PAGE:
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Comment Re:Yours is deeper and browner (Score 1) 277

He's just not mincing words. It's time we started calling lies what they are. You're ignoring his facts because they're inconvenient for you and blaming your willful ignorance on the fact that he's calling a liar a liar. If you have a problem with that, prove him wrong. Otherwise, you're just lying about your motivations for not wanting to consider his argument.

Comment Re:Why not actually try IT (Score 1) 797

They're the GNOME UI team. GNOME lost me years ago, when they decided to shove that stupid "spatial file browsing" thing down everyone's throats. I still don't see how it was any different from the default settings in Windows 95, which I would immediately change every time I used a new windows box. Some people think of their files in terms of a position on their desktop. Some people have a lot of files and don't want to put everything eight folders deep, so they put them in one directory and then have the file manager alphabetize them. Sometimes people even want to see advanced details, like how big their files are and when they were last modified. Around that time, they were also having discussions about doing away with tabs in applications.

Essentially, if GNOME says something in the UI is "too complicated", then there's a very good chance that it's something I use and like. So I just use KDE. :)

Comment The W3C needs a big reality check. (Score 5, Insightful) 205

Web developer here.

First off, HTML 4 has plenty of browser interoperability issues. Just try to develop something that works on IE and any other browser.

Secondly, for the love of God and all that is holy, HTML is primarily a visual medium that people look at on a computer screen! Separating content (html) from presentation (CSS) was an excellent idea. Failing to allow vertical centering without dumbass CSS and javascript hacks is not. Seriously, what the hell?

Third, why can't CSS styles inherit other styles or use constants? You were *finally* going to add that into CSS, and then some jackass decided not to include it because it would make it more *complicated*. Do you know what's complicated? Having to change 40 instances of a color in a CSS file because I can't define a damn constant. This is exactly the kind of shit CSS was supposed to *solve*. Safari implemented this briefly and removed it because *they were afraid people would like it too much and usage would become widespread before there was a standard*. Add it to the standard! Right now, we have to use ridiculous workarounds like CSS compilers, which don't fit very well into a lot of modern CMSs.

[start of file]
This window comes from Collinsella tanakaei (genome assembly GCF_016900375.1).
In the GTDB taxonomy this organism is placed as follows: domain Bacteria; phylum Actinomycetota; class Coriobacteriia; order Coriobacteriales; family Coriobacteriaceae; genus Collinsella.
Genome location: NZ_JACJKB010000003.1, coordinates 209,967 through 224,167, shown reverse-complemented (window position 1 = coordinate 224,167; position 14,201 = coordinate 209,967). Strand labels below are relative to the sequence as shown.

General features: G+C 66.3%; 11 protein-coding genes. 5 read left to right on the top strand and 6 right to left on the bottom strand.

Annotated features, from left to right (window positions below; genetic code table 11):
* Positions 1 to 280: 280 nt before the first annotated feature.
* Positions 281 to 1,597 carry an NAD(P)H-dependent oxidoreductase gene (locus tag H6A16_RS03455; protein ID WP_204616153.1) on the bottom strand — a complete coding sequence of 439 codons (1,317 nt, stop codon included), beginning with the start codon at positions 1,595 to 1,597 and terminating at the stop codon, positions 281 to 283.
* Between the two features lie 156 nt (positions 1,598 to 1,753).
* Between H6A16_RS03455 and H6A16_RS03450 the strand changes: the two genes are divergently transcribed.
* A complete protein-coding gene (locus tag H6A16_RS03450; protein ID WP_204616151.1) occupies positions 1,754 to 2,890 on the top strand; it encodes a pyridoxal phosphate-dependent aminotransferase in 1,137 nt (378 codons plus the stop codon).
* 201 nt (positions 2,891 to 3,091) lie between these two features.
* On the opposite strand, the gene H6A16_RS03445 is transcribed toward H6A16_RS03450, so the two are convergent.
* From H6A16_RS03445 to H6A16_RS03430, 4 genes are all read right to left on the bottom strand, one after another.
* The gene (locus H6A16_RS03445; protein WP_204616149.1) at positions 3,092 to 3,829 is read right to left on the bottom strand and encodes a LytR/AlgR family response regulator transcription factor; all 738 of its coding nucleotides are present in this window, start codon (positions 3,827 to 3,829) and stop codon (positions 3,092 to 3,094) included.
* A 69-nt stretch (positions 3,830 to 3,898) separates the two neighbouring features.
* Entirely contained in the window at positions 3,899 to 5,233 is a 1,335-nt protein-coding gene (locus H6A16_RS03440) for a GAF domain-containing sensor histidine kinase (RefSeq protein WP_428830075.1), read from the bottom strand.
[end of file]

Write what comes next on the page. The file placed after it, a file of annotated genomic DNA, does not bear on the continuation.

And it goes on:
Fourth, stop deliberating and start releasing official standards, otherwise Microsoft will just run off and do its own thing and we'll all be boned *again*. You're doing way more damage than you're preventing.

Finally, your failure to support as standards things (like the aforementioned CSS vertical centering) that people need to do in the real world on a regular basis just leads web developers to use non-standard code and bullshit like Flash, which circumvents your standard altogether.

End rant.

Comment Re:Stupid (Score 1) 1695

Those of you who are making this argument, please think about whether you support the idea of corporate personhood and whether you believe that there is a corporate right to free speech and to decide which customers they want to service and which ones they don't.

Unfortunately, this isn't a black and white issue. The founders were all about free speech in the federal government, but the original intent of the constitution was to allow the states to make their own laws that might place additional restrictions on peoples' rights. This turned out to be a very bad idea (slavery, segregation, etc), and the constitution was eventually amended to allow the Federal government to step in and enforce the bill of rights in a way that would *supercede* state laws. But to say the the founders would have necessarily supported forcing a private company, Rackspace, to broadcast someone else's speech is just wrong. They weren't even in favor of forcing the *states* to allow free speech.

All that being said, it's a very legitimate idea that the right to express oneself supersedes property rights, *particularly in cases where there are few options for expressing yourself*. This is the whole idea behind Net Neutrality. Since the Internet is controlled by a few large companies, at some point it becomes necessary to step in with legislation and preserve the *de facto* right to free speech, since if these few private companies decided to arbitrarily restrict political speech (or any other kind of expression) it would put a serious dent in our ability to express ourselves.